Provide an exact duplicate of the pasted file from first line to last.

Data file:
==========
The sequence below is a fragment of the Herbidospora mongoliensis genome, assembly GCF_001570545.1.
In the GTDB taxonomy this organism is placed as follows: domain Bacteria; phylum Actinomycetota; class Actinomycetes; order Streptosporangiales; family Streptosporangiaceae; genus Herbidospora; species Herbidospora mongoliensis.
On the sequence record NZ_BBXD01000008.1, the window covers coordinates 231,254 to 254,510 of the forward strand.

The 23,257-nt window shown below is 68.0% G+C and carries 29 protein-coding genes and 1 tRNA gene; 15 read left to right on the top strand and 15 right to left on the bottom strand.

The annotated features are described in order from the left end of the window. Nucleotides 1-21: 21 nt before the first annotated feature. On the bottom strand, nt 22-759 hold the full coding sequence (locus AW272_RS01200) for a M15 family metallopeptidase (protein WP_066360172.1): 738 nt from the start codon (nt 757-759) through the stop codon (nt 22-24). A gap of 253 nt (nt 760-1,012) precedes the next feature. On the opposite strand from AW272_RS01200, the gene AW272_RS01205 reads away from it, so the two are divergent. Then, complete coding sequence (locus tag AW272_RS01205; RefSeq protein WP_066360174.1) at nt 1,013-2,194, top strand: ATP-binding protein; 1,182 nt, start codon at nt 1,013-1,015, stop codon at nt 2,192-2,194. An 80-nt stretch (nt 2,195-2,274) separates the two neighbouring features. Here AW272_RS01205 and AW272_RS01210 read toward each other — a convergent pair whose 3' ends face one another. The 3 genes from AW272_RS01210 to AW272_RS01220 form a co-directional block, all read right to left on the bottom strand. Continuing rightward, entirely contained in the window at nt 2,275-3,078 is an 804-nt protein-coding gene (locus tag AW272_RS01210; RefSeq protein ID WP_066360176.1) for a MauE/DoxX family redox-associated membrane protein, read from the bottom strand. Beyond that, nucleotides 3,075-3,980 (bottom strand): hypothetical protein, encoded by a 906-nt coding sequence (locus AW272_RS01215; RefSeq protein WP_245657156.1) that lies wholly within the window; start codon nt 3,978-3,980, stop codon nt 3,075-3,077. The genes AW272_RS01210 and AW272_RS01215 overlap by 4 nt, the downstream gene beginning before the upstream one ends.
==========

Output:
The sequence below is a fragment of the Herbidospora mongoliensis genome, assembly GCF_001570545.1.
In the GTDB taxonomy this organism is placed as follows: domain Bacteria; phylum Actinomycetota; class Actinomycetes; order Streptosporangiales; family Streptosporangiaceae; genus Herbidospora; species Herbidospora mongoliensis.
On the sequence record NZ_BBXD01000008.1, the window covers coordinates 231,254 to 254,510 of the forward strand.

The 23,257-nt window shown below is 68.0% G+C and carries 29 protein-coding genes and 1 tRNA gene; 15 read left to right on the top strand and 15 right to left on the bottom strand.

The annotated features are described in order from the left end of the window. Nucleotides 1-21: 21 nt before the first annotated feature. On the bottom strand, nt 22-759 hold the full coding sequence (locus AW272_RS01200) for a M15 family metallopeptidase (protein WP_066360172.1): 738 nt from the start codon (nt 757-759) through the stop codon (nt 22-24). A gap of 253 nt (nt 760-1,012) precedes the next feature. On the opposite strand from AW272_RS01200, the gene AW272_RS01205 reads away from it, so the two are divergent. Then, complete coding sequence (locus tag AW272_RS01205; RefSeq protein WP_066360174.1) at nt 1,013-2,194, top strand: ATP-binding protein; 1,182 nt, start codon at nt 1,013-1,015, stop codon at nt 2,192-2,194. An 80-nt stretch (nt 2,195-2,274) separates the two neighbouring features. Here AW272_RS01205 and AW272_RS01210 read toward each other — a convergent pair whose 3' ends face one another. The 3 genes from AW272_RS01210 to AW272_RS01220 form a co-directional block, all read right to left on the bottom strand. Continuing rightward, entirely contained in the window at nt 2,275-3,078 is an 804-nt protein-coding gene (locus tag AW272_RS01210; RefSeq protein ID WP_066360176.1) for a MauE/DoxX family redox-associated membrane protein, read from the bottom strand. Beyond that, nucleotides 3,075-3,980 (bottom strand): hypothetical protein, encoded by a 906-nt coding sequence (locus AW272_RS01215; RefSeq protein WP_245657156.1) that lies wholly within the window; start codon nt 3,978-3,980, stop codon nt 3,075-3,077. The genes AW272_RS01210 and AW272_RS01215 overlap by 4 nt, the downstream gene beginning before the upstream one ends.